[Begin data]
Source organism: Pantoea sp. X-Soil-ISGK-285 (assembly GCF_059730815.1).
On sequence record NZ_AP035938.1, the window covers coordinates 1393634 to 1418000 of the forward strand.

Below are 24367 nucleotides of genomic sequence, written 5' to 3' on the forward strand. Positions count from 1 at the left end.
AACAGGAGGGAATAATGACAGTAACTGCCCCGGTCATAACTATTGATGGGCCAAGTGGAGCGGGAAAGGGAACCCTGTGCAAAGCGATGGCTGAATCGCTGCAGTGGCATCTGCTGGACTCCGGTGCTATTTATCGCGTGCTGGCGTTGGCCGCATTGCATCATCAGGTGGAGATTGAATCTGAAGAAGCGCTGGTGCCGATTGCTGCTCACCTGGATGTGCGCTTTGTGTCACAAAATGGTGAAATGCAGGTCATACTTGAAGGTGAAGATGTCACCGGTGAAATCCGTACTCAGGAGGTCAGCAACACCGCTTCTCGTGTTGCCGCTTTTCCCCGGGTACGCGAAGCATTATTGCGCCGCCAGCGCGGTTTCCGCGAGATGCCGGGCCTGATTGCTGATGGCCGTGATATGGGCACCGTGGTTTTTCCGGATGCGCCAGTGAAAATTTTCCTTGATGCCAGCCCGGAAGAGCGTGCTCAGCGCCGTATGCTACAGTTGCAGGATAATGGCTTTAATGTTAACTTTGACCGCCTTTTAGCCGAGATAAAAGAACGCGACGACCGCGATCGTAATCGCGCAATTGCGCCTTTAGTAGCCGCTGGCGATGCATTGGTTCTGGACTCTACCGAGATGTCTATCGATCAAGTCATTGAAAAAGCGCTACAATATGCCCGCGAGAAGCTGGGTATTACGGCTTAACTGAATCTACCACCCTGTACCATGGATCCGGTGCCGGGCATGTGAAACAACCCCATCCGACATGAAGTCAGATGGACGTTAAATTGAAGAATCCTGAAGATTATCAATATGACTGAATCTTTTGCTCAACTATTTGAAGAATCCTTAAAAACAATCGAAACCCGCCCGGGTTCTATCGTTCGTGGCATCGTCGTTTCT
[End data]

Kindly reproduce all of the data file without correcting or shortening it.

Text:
Source organism: Pantoea sp. X-Soil-ISGK-285 (assembly GCF_059730815.1).
On sequence record NZ_AP035938.1, the window covers coordinates 1393634 to 1418000 of the forward strand.

Below are 24367 nucleotides of genomic sequence, written 5' to 3' on the forward strand. Positions count from 1 at the left end.
AACAGGAGGGAATAATGACAGTAACTGCCCCGGTCATAACTATTGATGGGCCAAGTGGAGCGGGAAAGGGAACCCTGTGCAAAGCGATGGCTGAATCGCTGCAGTGGCATCTGCTGGACTCCGGTGCTATTTATCGCGTGCTGGCGTTGGCCGCATTGCATCATCAGGTGGAGATTGAATCTGAAGAAGCGCTGGTGCCGATTGCTGCTCACCTGGATGTGCGCTTTGTGTCACAAAATGGTGAAATGCAGGTCATACTTGAAGGTGAAGATGTCACCGGTGAAATCCGTACTCAGGAGGTCAGCAACACCGCTTCTCGTGTTGCCGCTTTTCCCCGGGTACGCGAAGCATTATTGCGCCGCCAGCGCGGTTTCCGCGAGATGCCGGGCCTGATTGCTGATGGCCGTGATATGGGCACCGTGGTTTTTCCGGATGCGCCAGTGAAAATTTTCCTTGATGCCAGCCCGGAAGAGCGTGCTCAGCGCCGTATGCTACAGTTGCAGGATAATGGCTTTAATGTTAACTTTGACCGCCTTTTAGCCGAGATAAAAGAACGCGACGACCGCGATCGTAATCGCGCAATTGCGCCTTTAGTAGCCGCTGGCGATGCATTGGTTCTGGACTCTACCGAGATGTCTATCGATCAAGTCATTGAAAAAGCGCTACAATATGCCCGCGAGAAGCTGGGTATTACGGCTTAACTGAATCTACCACCCTGTACCATGGATCCGGTGCCGGGCATGTGAAACAACCCCATCCGACATGAAGTCAGATGGACGTTAAATTGAAGAATCCTGAAGATTATCAATATGACTGAATCTTTTGCTCAACTATTTGAAGAATCCTTAAAAACAATCGAAACCCGCCCGGGTTCTATCGTTCGTGGCATCGTCGTTTCT